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Knowing When It’s Time For a Change


We’ve all had rough days or even weeks at work, but if you can’t remember the last good day you’ve had, it might be time for a change. Ideally, we all want a career that is meaningful, challenging and rewarding in an environment that’s supportive and affirming.

Change can be difficult and intimidating — we can either complain about it, deny that it needs to happen, or we can try and improve it. Here are five signs that it’s time for you to start looking for a new job.

Your Mornings Are Gloomy

You truly have trouble motivating yourself to get to work on time. Instead, you daydream about a different position or a different company culture, and you’re jealous of your friends who are thriving in their careers. In fact, you may even be embarrassed to tell people what you do or where you work.

This anxiety is exacerbated by over-work, having to work on weekends and perhaps stress from quotas that may be unattainable. Maybe you have no work-life balance because you are being forced to bring work home, which is compounding the stress and anxiety.

Your Company and Leadership Are Not Dynamic

Save yourself! There’s a constant exodus of employees and you find yourself at going away parties every week. Maybe they’re victims of firings or downsizings. Are you next? Or maybe they’re leaving by choice because of a toxic environment. Or maybe there’s regular restructuring, and positions are being eliminated constantly. Either way, get out.

You’re Not Feeling Appreciated

The comradery you felt in your team is gone. You are feeling motivated, but leadership is in your way or co-workers demotivate or frustrate you.

You’re Undervalued

Your skills and talents are being wasted. Suddenly, you find yourself being assigned more junior-level tasks. Your ideas are ignored or not taken seriously and you’re growing increasingly bored. You don’t even receive feedback anymore and it’s clear your managers are not engaged with your career development. You’re stagnating, not learning, nor being challenged.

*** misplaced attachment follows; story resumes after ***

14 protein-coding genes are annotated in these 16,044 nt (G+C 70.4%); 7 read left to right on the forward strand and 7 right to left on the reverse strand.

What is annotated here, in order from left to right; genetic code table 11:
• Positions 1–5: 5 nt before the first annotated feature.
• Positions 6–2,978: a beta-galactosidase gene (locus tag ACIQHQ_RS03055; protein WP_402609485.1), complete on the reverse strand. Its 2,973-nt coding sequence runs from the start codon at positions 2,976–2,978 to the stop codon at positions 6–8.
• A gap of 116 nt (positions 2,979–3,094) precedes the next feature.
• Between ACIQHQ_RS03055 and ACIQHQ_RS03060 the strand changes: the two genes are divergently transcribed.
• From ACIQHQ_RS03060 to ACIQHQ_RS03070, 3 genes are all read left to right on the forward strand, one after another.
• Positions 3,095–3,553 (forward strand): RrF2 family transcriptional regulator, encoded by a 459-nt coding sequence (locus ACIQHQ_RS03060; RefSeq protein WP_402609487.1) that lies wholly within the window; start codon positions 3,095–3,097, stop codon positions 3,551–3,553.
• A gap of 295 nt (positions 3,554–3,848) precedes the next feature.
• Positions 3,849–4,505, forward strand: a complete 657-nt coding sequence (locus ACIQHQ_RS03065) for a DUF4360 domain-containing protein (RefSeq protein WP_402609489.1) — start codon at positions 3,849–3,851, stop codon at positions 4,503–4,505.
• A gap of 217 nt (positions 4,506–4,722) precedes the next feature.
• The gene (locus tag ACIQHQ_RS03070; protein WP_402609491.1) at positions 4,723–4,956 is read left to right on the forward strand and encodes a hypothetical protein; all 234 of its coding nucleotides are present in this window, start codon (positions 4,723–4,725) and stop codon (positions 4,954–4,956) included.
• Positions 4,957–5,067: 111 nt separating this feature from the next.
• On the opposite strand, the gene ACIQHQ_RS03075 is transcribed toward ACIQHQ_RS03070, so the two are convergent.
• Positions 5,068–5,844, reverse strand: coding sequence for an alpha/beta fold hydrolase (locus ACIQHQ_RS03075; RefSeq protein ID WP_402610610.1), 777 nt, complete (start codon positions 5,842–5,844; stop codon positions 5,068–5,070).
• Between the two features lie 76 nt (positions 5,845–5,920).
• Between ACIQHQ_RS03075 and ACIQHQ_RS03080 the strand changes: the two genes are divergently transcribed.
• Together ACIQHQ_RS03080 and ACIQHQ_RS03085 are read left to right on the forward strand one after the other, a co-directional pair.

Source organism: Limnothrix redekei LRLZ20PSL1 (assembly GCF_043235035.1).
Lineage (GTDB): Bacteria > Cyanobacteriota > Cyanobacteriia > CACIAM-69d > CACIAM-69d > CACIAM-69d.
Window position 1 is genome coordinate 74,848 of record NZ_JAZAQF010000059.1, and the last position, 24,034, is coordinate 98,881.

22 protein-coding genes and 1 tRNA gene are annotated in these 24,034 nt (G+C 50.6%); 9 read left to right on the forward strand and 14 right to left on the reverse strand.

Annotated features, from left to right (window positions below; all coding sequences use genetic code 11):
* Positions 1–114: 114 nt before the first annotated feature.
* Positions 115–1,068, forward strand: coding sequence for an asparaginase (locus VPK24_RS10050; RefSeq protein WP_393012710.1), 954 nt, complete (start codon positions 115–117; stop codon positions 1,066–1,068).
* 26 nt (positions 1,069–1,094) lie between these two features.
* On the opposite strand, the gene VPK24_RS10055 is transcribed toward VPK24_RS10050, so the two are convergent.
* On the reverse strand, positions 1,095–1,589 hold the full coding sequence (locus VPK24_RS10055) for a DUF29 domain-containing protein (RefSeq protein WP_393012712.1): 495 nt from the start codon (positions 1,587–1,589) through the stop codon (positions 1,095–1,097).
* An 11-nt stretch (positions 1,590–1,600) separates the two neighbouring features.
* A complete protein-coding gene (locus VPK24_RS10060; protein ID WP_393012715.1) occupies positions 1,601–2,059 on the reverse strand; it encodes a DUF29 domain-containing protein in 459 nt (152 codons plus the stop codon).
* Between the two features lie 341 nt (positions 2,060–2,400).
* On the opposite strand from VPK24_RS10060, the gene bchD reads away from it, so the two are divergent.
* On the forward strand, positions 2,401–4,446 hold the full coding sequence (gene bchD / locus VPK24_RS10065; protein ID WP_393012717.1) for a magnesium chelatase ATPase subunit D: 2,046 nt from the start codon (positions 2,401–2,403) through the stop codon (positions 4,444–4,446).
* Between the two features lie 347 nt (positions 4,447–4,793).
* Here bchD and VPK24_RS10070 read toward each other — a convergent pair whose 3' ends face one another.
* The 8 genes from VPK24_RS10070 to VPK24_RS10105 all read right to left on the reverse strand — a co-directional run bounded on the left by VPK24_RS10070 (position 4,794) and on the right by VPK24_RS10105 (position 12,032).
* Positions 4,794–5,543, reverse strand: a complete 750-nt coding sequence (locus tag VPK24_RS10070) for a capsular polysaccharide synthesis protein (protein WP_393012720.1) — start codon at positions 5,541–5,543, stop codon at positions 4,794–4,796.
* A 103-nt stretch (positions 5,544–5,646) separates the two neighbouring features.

Or perhaps your duties have increased, but your pay hasn’t. The money isn’t enough anymore and you’re not even receiving stock options, professional development, bonuses, or promotions.

You Don’t Believe in the Culture

You don’t like your boss or your co-workers and this negativity is making you constantly stressed. You don’t fit in with the culture and you’re disillusioned with the company. You’re feeling stifled or conflicted by this untrustworthy environment.

For information on what your next steps should be once you decide to leave your position, contact us!


Ty Culver headshot
Written by

Ty Culver is the Client Development Director of CulverCareers focusing on talent acquisition and workforce solutions with a wide variety of local, national and global clients.

Ty has been working in various aspects of the industry for over 10 years and developed deep expertise in Executive Search, Executive Benefit and Talent Acquisition Programs along the way. He has a range of experience from SMB to Enterprise clients and hyper specific executive searches to high volume recruiting with companies in a dynamic state of flux.

Today, Ty leads a talented team of Talent Acquisition Specialists, Executive Recruiters and Client Success Managers at one of the most respected Recruiting Firms in the Nation, CulverCareers. While leadership is a key aspect of his role, Ty still enjoys working with clients on recruiting strategies, executive benefit solutions and workforce solutions to help clients build a holistic approach to talent acquisition and talent retention.

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